Danny Meyer, the hospitality guru who garnered worldwide attention when he announced that he’d eliminate tipping at all of his restaurants so that he can better compensate his workers, has agreed to settle a class action tipping lawsuit at Gramercy Tavern, one of his most heralded establishments, for $695,000, court documents show. It was filed in 2015, before the restaurant switched to no tipping.
The class action suit, brought on behalf of two ex-bussers, alleged that “non-service employees” like expeditors, silverware polishers, and wine managers wrongfully participated in the restaurant’s tip pool, and that Gramercy Tavern wrongfully retained all or part of a service charge during private events.
These are the type of scenarios that no-tipping restaurants are more or less immune to. Gramercy Tavern switched to gratuity-free dining last December.
The full settlement amount goes not just to the workers but the lawyers representing them. The three plaintiffs attorneys and their paralegals are set to collect $143,000 in fees; They’ve also claimed $2,143 in expenses, which include $289 in meal expenses and $135 in taxi charges. The full settlement amount will be further lowered when a claims administrator is appointed (in a recent Roberta’s wage suit, that administrator claimed $25,000).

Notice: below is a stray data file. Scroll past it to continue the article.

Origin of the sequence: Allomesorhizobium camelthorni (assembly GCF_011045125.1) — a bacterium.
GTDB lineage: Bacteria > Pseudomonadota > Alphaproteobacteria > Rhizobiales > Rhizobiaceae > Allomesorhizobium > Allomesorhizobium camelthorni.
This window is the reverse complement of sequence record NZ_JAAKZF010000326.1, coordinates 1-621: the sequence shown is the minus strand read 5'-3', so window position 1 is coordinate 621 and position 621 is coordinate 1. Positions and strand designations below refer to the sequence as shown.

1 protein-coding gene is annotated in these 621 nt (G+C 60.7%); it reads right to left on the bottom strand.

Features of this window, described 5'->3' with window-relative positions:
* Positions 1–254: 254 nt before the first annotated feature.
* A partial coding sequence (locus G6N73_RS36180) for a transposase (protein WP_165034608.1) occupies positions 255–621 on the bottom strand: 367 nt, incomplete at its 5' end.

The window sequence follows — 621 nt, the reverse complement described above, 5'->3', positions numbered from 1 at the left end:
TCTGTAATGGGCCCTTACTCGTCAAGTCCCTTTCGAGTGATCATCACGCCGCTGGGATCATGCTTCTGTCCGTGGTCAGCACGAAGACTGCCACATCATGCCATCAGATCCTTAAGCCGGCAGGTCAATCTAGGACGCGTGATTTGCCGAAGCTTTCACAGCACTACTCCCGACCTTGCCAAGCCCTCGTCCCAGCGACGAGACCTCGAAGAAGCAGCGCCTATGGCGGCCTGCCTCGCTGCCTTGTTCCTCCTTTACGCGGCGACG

So let’s say that $550,000 or so will be divided among the 219 current and former Gramercy Tavern staffers, including waiters, captains, bartenders, and bussers, who are eligible to join the settlement. That works out to about $2,510 per employee, before taxes (though a handful of the lead plaintiff staffers could receive at least $6,000-$7,000 under the agreement).
Any unclaimed portion of the settlement will be donated to City Harvest, a hunger relief charity that rescues food waste from restaurants. Meyer’s Union Square Hospitality Group admits no wrongdoing as part of the settlement.
The settlement is set for final approval before a judge on 6 April 2017.